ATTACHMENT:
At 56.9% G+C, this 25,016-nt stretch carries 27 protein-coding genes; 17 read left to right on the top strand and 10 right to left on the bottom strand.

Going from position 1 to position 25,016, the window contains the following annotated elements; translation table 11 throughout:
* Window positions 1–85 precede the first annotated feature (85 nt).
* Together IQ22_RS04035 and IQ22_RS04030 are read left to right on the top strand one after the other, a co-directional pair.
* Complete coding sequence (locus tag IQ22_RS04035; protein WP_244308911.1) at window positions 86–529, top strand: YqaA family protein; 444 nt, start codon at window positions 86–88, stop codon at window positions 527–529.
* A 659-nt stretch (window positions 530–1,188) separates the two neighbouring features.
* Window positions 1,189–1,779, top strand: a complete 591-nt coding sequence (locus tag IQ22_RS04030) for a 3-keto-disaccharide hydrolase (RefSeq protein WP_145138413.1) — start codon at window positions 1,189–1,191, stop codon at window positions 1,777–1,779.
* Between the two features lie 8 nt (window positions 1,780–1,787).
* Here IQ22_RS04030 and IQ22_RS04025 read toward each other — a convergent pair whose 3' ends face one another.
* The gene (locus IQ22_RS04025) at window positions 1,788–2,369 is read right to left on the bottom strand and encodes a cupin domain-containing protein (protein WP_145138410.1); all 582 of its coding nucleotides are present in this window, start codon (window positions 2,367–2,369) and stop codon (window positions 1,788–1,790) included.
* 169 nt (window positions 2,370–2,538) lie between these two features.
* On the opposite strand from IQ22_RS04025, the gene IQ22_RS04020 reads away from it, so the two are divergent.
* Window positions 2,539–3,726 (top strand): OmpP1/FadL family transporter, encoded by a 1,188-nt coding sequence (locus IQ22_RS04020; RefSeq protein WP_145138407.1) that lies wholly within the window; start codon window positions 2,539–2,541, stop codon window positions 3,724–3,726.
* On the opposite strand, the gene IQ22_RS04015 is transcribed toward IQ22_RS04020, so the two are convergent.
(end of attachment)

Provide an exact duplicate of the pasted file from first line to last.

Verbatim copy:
At 56.9% G+C, this 25,016-nt stretch carries 27 protein-coding genes; 17 read left to right on the top strand and 10 right to left on the bottom strand.

Going from position 1 to position 25,016, the window contains the following annotated elements; translation table 11 throughout:
* Window positions 1–85 precede the first annotated feature (85 nt).
* Together IQ22_RS04035 and IQ22_RS04030 are read left to right on the top strand one after the other, a co-directional pair.
* Complete coding sequence (locus tag IQ22_RS04035; protein WP_244308911.1) at window positions 86–529, top strand: YqaA family protein; 444 nt, start codon at window positions 86–88, stop codon at window positions 527–529.
* A 659-nt stretch (window positions 530–1,188) separates the two neighbouring features.
* Window positions 1,189–1,779, top strand: a complete 591-nt coding sequence (locus tag IQ22_RS04030) for a 3-keto-disaccharide hydrolase (RefSeq protein WP_145138413.1) — start codon at window positions 1,189–1,191, stop codon at window positions 1,777–1,779.
* Between the two features lie 8 nt (window positions 1,780–1,787).
* Here IQ22_RS04030 and IQ22_RS04025 read toward each other — a convergent pair whose 3' ends face one another.
* The gene (locus IQ22_RS04025) at window positions 1,788–2,369 is read right to left on the bottom strand and encodes a cupin domain-containing protein (protein WP_145138410.1); all 582 of its coding nucleotides are present in this window, start codon (window positions 2,367–2,369) and stop codon (window positions 1,788–1,790) included.
* 169 nt (window positions 2,370–2,538) lie between these two features.
* On the opposite strand from IQ22_RS04025, the gene IQ22_RS04020 reads away from it, so the two are divergent.
* Window positions 2,539–3,726 (top strand): OmpP1/FadL family transporter, encoded by a 1,188-nt coding sequence (locus IQ22_RS04020; RefSeq protein WP_145138407.1) that lies wholly within the window; start codon window positions 2,539–2,541, stop codon window positions 3,724–3,726.
* On the opposite strand, the gene IQ22_RS04015 is transcribed toward IQ22_RS04020, so the two are convergent.